When is a Child Emancipated?

Posted in Divorce & Family Law

Most Property Settlement Agreements entered into between divorcing parties deal with the issue of emancipation of a child, which is the cut off date for a parent’s child support obligation. Intertwined with this issue is college or secondary education and each parent’s responsibility toward this obligation.

In New Jersey, there is no set age for emancipation. Many people seem to think that a child is emancipated when he/she reaches the age of majority which is 18, but in most cases this is not true.
The Superior Court of New Jersey has stated that “When a child moves beyond the sphere of influence and responsibility exercised by a parent and obtains an independent status on his or her own, generally he or she will be deemed emancipated.”

Since the issue of whether a child is emancipated is fact sensitive, it is essential that your Property Settlement Agreement have a definition of emancipation so there is no question when child support obligations stop. Property Settlement Agreements traditionally list the following as emancipation events:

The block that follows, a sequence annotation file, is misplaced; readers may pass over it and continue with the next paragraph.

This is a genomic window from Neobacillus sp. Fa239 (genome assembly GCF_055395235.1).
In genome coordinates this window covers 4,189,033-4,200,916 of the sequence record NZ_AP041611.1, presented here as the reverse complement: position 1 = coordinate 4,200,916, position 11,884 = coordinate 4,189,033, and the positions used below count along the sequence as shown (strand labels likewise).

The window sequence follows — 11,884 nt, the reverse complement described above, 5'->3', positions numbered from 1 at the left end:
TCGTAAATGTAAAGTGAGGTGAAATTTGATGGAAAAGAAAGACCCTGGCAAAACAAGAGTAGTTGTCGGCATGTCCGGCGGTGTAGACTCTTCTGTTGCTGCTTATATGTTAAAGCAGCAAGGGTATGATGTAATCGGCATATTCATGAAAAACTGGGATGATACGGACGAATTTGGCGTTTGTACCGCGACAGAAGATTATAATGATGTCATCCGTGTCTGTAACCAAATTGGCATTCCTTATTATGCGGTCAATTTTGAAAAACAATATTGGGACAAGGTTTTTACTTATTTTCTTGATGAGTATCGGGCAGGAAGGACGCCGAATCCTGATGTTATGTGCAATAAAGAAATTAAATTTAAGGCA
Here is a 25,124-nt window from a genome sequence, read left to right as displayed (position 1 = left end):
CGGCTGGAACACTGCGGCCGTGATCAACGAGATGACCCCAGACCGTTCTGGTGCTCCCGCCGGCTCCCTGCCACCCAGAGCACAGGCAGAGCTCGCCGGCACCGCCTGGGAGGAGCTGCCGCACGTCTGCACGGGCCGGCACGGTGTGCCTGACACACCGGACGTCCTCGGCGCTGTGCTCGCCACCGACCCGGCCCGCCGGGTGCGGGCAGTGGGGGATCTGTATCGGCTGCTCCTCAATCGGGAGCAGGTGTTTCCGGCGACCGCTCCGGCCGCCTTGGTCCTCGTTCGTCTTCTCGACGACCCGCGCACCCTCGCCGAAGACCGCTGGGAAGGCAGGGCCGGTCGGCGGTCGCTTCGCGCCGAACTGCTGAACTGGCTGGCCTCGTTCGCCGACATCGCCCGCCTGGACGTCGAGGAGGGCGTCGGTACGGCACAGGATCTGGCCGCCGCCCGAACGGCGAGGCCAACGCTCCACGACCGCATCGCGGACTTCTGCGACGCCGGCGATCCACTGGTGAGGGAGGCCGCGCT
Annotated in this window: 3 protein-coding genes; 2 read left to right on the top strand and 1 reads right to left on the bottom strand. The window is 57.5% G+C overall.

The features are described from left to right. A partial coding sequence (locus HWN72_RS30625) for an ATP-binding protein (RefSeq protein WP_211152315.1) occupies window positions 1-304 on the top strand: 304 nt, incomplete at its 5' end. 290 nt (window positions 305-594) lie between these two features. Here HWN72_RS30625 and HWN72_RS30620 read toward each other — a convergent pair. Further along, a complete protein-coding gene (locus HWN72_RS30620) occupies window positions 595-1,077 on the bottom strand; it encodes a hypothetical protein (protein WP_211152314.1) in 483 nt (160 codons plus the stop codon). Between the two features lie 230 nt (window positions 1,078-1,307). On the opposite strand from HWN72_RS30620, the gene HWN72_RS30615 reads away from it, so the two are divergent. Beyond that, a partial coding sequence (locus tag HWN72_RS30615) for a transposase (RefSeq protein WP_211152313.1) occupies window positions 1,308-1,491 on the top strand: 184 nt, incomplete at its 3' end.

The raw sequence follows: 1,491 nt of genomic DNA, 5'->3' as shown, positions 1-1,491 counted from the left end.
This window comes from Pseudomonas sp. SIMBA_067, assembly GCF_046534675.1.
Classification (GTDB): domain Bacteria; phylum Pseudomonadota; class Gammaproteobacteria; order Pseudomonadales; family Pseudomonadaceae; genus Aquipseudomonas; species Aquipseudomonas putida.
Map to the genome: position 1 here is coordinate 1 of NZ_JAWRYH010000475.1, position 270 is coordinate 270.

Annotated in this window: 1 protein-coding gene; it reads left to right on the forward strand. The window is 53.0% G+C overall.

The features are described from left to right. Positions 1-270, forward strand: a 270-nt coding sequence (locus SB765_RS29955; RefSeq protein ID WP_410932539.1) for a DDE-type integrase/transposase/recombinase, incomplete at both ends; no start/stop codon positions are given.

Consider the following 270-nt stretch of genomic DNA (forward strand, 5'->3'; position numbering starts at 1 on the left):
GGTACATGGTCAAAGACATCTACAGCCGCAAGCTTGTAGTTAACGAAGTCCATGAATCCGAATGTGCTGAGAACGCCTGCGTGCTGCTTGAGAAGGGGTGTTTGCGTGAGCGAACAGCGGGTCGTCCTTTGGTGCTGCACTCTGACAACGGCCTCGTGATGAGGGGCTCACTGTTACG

1. Reaching the age of 18 years or the completion of post-secondary education (college), whichever occurs last.
2. Marriage of the child.
3. Permanent residence away from the parent’s residence, except that residence at boarding school, camp or college shall not be deemed a residence away from the parents.
4. Death of the child.
5. Entry of the child into the armed forces.
6. A child obtaining full time employment after attainment of the age of 18 years, except that a child engaging in full time employment during vacation or summer periods while attending high school, college or other post-secondary education on a full time basis, shall not be deemed full time employment.

Issues arise, even with a definition of emancipation such as this, when a child works full time and goes to school full time. In a recent case, a father filed a motion to emancipate his son and terminate his child support obligation. The mother opposed the motion and filed a cross-motion requesting that the father be required to contribute toward their son’s college education expenses. The parties’ Property Settlement Agreement provided that the father pay child support for the minor child until he was emancipated, which was defined by the parties as set forth above. The parties’ Property Settlement Agreement also stated that if the child was a full time matriculated student enrolled in a minimum of 10 credits per semester, the parties would proportionally share the educational costs after financial aid, scholarships and tuition assistance.